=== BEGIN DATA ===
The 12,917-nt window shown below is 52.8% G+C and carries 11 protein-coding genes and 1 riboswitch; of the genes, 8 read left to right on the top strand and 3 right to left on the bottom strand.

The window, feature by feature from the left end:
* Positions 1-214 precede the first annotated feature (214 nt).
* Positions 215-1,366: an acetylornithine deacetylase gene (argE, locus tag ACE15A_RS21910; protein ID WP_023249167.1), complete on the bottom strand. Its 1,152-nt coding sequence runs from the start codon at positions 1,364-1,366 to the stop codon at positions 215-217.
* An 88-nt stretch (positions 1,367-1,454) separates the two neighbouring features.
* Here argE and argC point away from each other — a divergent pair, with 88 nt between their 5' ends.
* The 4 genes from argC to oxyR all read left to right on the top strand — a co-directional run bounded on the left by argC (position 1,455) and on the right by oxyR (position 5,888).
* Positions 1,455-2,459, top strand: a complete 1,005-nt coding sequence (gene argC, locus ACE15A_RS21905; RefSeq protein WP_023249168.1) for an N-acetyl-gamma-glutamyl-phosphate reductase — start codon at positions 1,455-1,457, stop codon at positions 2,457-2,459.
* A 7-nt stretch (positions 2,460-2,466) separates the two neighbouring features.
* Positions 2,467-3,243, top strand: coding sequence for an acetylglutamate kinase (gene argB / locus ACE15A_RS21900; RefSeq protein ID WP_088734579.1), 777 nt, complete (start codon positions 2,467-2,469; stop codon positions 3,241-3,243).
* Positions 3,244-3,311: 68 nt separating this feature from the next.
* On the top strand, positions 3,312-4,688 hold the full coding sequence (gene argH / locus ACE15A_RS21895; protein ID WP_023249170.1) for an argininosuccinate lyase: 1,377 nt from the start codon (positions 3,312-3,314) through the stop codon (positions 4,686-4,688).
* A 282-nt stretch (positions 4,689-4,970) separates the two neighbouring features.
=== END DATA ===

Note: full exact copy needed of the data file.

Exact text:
The 12,917-nt window shown below is 52.8% G+C and carries 11 protein-coding genes and 1 riboswitch; of the genes, 8 read left to right on the top strand and 3 right to left on the bottom strand.

The window, feature by feature from the left end:
* Positions 1-214 precede the first annotated feature (214 nt).
* Positions 215-1,366: an acetylornithine deacetylase gene (argE, locus tag ACE15A_RS21910; protein ID WP_023249167.1), complete on the bottom strand. Its 1,152-nt coding sequence runs from the start codon at positions 1,364-1,366 to the stop codon at positions 215-217.
* An 88-nt stretch (positions 1,367-1,454) separates the two neighbouring features.
* Here argE and argC point away from each other — a divergent pair, with 88 nt between their 5' ends.
* The 4 genes from argC to oxyR all read left to right on the top strand — a co-directional run bounded on the left by argC (position 1,455) and on the right by oxyR (position 5,888).
* Positions 1,455-2,459, top strand: a complete 1,005-nt coding sequence (gene argC, locus ACE15A_RS21905; RefSeq protein WP_023249168.1) for an N-acetyl-gamma-glutamyl-phosphate reductase — start codon at positions 1,455-1,457, stop codon at positions 2,457-2,459.
* A 7-nt stretch (positions 2,460-2,466) separates the two neighbouring features.
* Positions 2,467-3,243, top strand: coding sequence for an acetylglutamate kinase (gene argB / locus ACE15A_RS21900; RefSeq protein ID WP_088734579.1), 777 nt, complete (start codon positions 2,467-2,469; stop codon positions 3,241-3,243).
* Positions 3,244-3,311: 68 nt separating this feature from the next.
* On the top strand, positions 3,312-4,688 hold the full coding sequence (gene argH / locus ACE15A_RS21895; protein ID WP_023249170.1) for an argininosuccinate lyase: 1,377 nt from the start codon (positions 3,312-3,314) through the stop codon (positions 4,686-4,688).
* A 282-nt stretch (positions 4,689-4,970) separates the two neighbouring features.